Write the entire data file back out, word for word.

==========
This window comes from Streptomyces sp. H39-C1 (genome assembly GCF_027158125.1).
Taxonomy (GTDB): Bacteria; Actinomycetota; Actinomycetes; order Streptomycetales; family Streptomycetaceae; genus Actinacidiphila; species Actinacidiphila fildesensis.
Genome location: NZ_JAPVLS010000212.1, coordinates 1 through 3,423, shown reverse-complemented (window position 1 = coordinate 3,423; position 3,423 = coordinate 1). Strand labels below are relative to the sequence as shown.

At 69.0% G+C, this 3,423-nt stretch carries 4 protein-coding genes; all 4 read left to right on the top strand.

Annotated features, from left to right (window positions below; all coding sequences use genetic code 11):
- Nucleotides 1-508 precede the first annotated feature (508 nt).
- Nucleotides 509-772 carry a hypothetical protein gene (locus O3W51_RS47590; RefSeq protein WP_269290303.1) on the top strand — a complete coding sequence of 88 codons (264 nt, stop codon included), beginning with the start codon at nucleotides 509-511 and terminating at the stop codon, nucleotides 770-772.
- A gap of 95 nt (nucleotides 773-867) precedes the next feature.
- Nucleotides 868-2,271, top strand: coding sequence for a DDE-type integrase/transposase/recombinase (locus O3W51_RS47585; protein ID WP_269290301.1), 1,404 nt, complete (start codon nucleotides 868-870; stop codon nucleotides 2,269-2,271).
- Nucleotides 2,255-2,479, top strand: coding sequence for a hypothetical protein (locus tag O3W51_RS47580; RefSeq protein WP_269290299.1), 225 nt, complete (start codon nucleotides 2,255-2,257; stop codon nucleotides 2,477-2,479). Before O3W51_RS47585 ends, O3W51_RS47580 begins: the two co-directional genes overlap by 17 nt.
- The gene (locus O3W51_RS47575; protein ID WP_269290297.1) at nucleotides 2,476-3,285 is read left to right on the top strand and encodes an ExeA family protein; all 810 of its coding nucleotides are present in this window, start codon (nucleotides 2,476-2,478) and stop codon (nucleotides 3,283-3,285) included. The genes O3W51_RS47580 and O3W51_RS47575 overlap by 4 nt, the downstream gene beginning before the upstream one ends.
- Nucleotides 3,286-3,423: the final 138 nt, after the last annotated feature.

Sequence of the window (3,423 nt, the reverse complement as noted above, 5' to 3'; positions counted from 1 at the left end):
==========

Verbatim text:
This window comes from Streptomyces sp. H39-C1 (genome assembly GCF_027158125.1).
Taxonomy (GTDB): Bacteria; Actinomycetota; Actinomycetes; order Streptomycetales; family Streptomycetaceae; genus Actinacidiphila; species Actinacidiphila fildesensis.
Genome location: NZ_JAPVLS010000212.1, coordinates 1 through 3,423, shown reverse-complemented (window position 1 = coordinate 3,423; position 3,423 = coordinate 1). Strand labels below are relative to the sequence as shown.

At 69.0% G+C, this 3,423-nt stretch carries 4 protein-coding genes; all 4 read left to right on the top strand.

Annotated features, from left to right (window positions below; all coding sequences use genetic code 11):
- Nucleotides 1-508 precede the first annotated feature (508 nt).
- Nucleotides 509-772 carry a hypothetical protein gene (locus O3W51_RS47590; RefSeq protein WP_269290303.1) on the top strand — a complete coding sequence of 88 codons (264 nt, stop codon included), beginning with the start codon at nucleotides 509-511 and terminating at the stop codon, nucleotides 770-772.
- A gap of 95 nt (nucleotides 773-867) precedes the next feature.
- Nucleotides 868-2,271, top strand: coding sequence for a DDE-type integrase/transposase/recombinase (locus O3W51_RS47585; protein ID WP_269290301.1), 1,404 nt, complete (start codon nucleotides 868-870; stop codon nucleotides 2,269-2,271).
- Nucleotides 2,255-2,479, top strand: coding sequence for a hypothetical protein (locus tag O3W51_RS47580; RefSeq protein WP_269290299.1), 225 nt, complete (start codon nucleotides 2,255-2,257; stop codon nucleotides 2,477-2,479). Before O3W51_RS47585 ends, O3W51_RS47580 begins: the two co-directional genes overlap by 17 nt.
- The gene (locus O3W51_RS47575; protein ID WP_269290297.1) at nucleotides 2,476-3,285 is read left to right on the top strand and encodes an ExeA family protein; all 810 of its coding nucleotides are present in this window, start codon (nucleotides 2,476-2,478) and stop codon (nucleotides 3,283-3,285) included. The genes O3W51_RS47580 and O3W51_RS47575 overlap by 4 nt, the downstream gene beginning before the upstream one ends.
- Nucleotides 3,286-3,423: the final 138 nt, after the last annotated feature.

Sequence of the window (3,423 nt, the reverse complement as noted above, 5' to 3'; positions counted from 1 at the left end):